October 21, 2014 § 3 Comments
One of the ten candidates for the Royal Horticultural Society’s “Chelsea Flower Show Plant of the Centenary” last year was Erysimum ‘Bowles’s Mauve’. Although it didn’t win (the prize went instead to Geranium ‘Rozanne’), I was delighted to see the perennial wallflower on the list, as it has nearly dropped out of sight in recent years.
Plants go in and out of fashion, and the slightly dumpy and ungainly character of ‘Bowles’s Mauve’ does not fit in with today’s trend for tall and airy, meadowesque perennials. Nonetheless, it is a plant that should be in your garden, if you can give it a bit of sun. It makes a shrubby mound about two or three feet tall and wide, with glaucous, evergreen foliage. Its racemes of cross-shaped, purple flowers are borne spasmodically during much of the year, with the main flush between February and July. Cut back all the spent stems in July, and it will start banging out flowers again after a month or two. Bees and butterflies love it, and slugs don’t bother much with it. A hard winter might kill it, but it is easy to take insurance cuttings any time in spring or summer. It is one of those plants that are known as “good doers”. They’re not fancy or rare, but they are robust and reliable, and do their job uncomplainingly.
I’d like to recommend five other dependable doers that we don’t see enough of these days. You won’t necessarily find all of them in garden centres, but they turn up at plant sales, or in older gardens. Most gardeners are generous types, and will usually hand over cuttings or small basal shoots with a bit of root attached. These last items, incidentally, are known as “Irishman’s cuttings”.
Bergenia is another plant that used to be better known and better loved. Twenty years ago it was in every Irish garden, but now, according to one nursery-owner, “we couldn’t even give it away.” The big, leathery, evergreen foliage confers on it the common name of “elephant’s ears”. The pachydermic leaves make it quite a coarse plant, but it is just the thing if you are looking for groundcover for a difficult place. It is equally happy in sun or shade, and in good or poor soil. There are about a hundred varieties, but only an expert is able to tell the difference between many of them. The sprays of flowers, which range from nearly white to deepest pink, are hoisted up on thick stems in mid spring. Bergenia pays its way in winter when some varieties (those with B. purpurascens in their parentage) become suffused with a chocolatey-maroon hue. When dusted with white frost particles they look delicious. My favourite cultivar for the chilly months is ‘Wintermärchen’, sometimes sold as Winter Fairy Tales. It has slightly smaller leaves than some, and excellent colour in both leaf and flower. The whitest blooms belong to ‘Beethoven’, while the variety ‘Silberlicht’, which plantswoman Beth Chatto grows in her famous gravel garden in Essex, is almost as pale.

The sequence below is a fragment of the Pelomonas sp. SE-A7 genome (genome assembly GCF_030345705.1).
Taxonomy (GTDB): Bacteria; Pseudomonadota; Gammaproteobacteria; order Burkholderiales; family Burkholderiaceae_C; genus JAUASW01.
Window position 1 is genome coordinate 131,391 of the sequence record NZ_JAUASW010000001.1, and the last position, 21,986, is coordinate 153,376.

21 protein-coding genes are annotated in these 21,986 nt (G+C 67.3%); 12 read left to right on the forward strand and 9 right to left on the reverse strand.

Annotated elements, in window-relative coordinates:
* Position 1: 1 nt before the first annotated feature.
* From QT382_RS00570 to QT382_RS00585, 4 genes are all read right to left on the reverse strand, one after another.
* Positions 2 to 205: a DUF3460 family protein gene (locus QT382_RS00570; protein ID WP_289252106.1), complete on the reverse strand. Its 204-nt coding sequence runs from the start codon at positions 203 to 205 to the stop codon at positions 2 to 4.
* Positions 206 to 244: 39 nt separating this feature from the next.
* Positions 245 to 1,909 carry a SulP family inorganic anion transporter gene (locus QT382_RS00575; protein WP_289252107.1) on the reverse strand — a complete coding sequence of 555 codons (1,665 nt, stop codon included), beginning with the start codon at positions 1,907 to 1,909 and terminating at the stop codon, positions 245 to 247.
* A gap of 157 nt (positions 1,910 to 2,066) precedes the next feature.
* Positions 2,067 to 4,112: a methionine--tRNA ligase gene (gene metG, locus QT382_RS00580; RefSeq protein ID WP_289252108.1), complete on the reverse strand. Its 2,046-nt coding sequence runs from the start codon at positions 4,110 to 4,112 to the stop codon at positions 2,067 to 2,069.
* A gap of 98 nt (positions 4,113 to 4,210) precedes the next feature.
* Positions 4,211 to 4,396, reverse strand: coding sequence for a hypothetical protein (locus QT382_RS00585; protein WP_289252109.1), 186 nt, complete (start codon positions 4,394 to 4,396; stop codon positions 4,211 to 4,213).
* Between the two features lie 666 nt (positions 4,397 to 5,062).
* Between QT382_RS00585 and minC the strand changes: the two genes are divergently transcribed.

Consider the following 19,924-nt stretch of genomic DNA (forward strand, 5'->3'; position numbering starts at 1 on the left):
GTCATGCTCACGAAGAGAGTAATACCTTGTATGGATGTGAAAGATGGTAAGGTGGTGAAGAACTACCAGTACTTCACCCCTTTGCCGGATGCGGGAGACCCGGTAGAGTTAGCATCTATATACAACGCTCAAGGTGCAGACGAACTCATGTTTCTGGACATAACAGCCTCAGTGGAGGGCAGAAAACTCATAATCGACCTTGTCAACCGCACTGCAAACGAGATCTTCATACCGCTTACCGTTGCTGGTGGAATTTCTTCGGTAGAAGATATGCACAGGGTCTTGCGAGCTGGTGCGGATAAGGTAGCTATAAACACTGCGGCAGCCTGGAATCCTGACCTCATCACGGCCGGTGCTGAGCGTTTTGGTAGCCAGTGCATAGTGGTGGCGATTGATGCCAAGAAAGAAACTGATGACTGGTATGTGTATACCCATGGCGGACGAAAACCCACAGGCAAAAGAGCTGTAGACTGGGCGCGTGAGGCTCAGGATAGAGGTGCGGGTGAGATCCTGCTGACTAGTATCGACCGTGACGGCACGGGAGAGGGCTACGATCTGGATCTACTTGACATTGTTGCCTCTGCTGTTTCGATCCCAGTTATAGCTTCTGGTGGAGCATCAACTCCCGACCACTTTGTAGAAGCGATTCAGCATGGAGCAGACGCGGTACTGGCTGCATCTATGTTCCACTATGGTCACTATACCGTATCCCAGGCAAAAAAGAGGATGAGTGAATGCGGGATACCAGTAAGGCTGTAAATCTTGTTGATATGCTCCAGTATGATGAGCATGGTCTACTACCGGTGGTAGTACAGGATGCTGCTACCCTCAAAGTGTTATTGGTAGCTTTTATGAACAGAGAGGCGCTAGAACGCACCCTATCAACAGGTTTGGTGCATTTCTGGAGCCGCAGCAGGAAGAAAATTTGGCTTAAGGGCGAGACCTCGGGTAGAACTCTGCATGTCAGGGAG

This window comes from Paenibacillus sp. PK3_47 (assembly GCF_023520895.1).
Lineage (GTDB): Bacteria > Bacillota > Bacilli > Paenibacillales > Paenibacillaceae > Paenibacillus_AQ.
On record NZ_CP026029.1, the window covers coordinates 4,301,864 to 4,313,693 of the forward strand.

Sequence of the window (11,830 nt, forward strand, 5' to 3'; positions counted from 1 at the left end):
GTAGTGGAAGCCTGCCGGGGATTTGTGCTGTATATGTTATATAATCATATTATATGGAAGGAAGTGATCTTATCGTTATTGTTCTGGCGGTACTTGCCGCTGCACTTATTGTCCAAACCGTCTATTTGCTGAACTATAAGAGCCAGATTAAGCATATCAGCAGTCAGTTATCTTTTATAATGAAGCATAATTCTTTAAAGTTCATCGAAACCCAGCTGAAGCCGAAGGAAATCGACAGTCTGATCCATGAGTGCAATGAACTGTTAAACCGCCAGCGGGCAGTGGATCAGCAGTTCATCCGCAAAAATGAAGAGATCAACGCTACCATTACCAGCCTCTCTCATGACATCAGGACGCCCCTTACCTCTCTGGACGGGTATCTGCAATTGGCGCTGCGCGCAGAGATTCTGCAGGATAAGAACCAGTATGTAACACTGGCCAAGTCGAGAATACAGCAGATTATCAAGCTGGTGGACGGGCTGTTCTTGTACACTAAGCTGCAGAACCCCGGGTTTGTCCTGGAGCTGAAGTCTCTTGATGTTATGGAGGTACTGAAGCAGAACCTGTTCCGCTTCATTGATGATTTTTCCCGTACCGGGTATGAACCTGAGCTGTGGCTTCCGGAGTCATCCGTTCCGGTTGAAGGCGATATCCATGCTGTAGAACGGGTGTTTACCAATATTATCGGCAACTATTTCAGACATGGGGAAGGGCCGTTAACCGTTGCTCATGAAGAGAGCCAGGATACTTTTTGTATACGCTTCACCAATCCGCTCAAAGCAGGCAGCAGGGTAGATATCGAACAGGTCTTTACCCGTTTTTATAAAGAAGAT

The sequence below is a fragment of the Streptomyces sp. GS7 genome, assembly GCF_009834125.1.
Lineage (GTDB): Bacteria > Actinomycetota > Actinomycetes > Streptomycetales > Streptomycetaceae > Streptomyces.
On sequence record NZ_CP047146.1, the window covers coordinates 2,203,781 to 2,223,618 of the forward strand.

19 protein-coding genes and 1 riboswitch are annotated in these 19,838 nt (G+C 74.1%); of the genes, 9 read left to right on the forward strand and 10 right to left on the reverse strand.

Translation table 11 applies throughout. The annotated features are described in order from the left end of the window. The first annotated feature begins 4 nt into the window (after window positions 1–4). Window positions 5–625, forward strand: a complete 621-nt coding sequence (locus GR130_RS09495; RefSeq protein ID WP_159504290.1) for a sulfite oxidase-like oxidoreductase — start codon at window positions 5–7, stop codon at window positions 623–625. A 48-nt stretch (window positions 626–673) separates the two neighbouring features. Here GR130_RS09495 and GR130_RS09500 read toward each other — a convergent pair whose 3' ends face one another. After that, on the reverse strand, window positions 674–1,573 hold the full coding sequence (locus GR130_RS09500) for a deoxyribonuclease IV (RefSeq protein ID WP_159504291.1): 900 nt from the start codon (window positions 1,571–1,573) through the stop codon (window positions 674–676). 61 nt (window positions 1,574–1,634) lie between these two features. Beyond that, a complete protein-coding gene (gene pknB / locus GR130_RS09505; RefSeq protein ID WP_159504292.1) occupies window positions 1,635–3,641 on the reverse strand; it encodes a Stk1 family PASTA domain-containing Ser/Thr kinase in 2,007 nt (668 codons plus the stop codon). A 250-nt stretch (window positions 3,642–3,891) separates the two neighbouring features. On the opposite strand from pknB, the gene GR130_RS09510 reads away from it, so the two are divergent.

London pride (Saxifraga x urbium) is a member of the same family as bergenia, and is another faithful character in what I think of as the “nice old lady plants” department. It has smallish rosettes of spoon-shaped evergreen leaves, each delicately zig-zagged around the margins, as if it has been cut out with a tiny pinking shears. The lacy, starry, shell-pink flowers are borne throughout the summer on foot-high, wiry stems. It was traditionally used in rockeries, or for edging paths, and is happy in just about any kind of soil.
Another trusty, old-fashioned plant is Libertia grandiflora, with dark-green, strappy foliage and tall stems of small, cup-shaped, white flowers in early summer. It is a little winter-tender in cold areas, but sturdy enough in most gardens. If you are a poultry keeper, then you’ll be pleased to know that this is one of the few perennials that is goose-proof. Geese are among the worst plant pests known to man.
Also in the strappy leaves department is the summer-blooming Sisyrinchium striatum, which has upright fans of grey-green foliage and batons of small yellow flowers. It is an easy-going addition to gravel gardens, seeding itself about each year. After flowering, the foliage may become blackened and unsightly. Don’t be afraid to pull out the entire plant when this happens, as its replacements will be already be developing at its feet. The cultivar ‘Aunt May’ has variegated leaves and cream-coloured flowers.
My final, nearly forgotten and nearly bomb-proof plant is the periwinkle. There are seven species of Vinca, with several dozen cultivars shared among them. Almost all form evergreen spreading mats by way of long, stringy stems bearing pairs of ovate leaves and pretty blue, mauve or white stars. I like the plain green-leaved V. minor and V. major, but for those who like stripy plants there are scads of variegated kinds. As with the other plants I’ve mentioned here, it doesn’t mind poor soil or a negligent gardener.
What are other sterling doers and golden oldies can we add to the list above? Please weigh in below.